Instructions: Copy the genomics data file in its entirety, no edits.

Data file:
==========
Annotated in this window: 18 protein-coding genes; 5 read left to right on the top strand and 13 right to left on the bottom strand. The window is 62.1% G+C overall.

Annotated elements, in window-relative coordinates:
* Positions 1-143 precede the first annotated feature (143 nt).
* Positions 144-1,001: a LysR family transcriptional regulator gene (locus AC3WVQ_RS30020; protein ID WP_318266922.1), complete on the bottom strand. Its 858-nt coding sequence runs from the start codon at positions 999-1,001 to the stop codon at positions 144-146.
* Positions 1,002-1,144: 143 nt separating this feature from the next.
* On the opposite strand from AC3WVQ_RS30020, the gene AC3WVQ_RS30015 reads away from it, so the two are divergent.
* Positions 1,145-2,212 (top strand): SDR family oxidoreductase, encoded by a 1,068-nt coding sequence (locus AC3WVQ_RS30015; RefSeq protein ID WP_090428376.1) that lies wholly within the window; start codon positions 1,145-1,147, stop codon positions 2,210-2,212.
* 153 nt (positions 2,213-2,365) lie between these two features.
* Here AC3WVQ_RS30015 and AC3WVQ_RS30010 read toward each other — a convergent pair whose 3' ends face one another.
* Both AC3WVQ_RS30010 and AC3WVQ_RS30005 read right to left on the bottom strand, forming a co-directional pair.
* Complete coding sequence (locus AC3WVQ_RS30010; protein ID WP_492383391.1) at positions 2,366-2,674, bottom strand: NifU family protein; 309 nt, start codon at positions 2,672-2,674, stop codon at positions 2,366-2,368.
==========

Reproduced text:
Annotated in this window: 18 protein-coding genes; 5 read left to right on the top strand and 13 right to left on the bottom strand. The window is 62.1% G+C overall.

Annotated elements, in window-relative coordinates:
* Positions 1-143 precede the first annotated feature (143 nt).
* Positions 144-1,001: a LysR family transcriptional regulator gene (locus AC3WVQ_RS30020; protein ID WP_318266922.1), complete on the bottom strand. Its 858-nt coding sequence runs from the start codon at positions 999-1,001 to the stop codon at positions 144-146.
* Positions 1,002-1,144: 143 nt separating this feature from the next.
* On the opposite strand from AC3WVQ_RS30020, the gene AC3WVQ_RS30015 reads away from it, so the two are divergent.
* Positions 1,145-2,212 (top strand): SDR family oxidoreductase, encoded by a 1,068-nt coding sequence (locus AC3WVQ_RS30015; RefSeq protein ID WP_090428376.1) that lies wholly within the window; start codon positions 1,145-1,147, stop codon positions 2,210-2,212.
* 153 nt (positions 2,213-2,365) lie between these two features.
* Here AC3WVQ_RS30015 and AC3WVQ_RS30010 read toward each other — a convergent pair whose 3' ends face one another.
* Both AC3WVQ_RS30010 and AC3WVQ_RS30005 read right to left on the bottom strand, forming a co-directional pair.
* Complete coding sequence (locus AC3WVQ_RS30010; protein ID WP_492383391.1) at positions 2,366-2,674, bottom strand: NifU family protein; 309 nt, start codon at positions 2,672-2,674, stop codon at positions 2,366-2,368.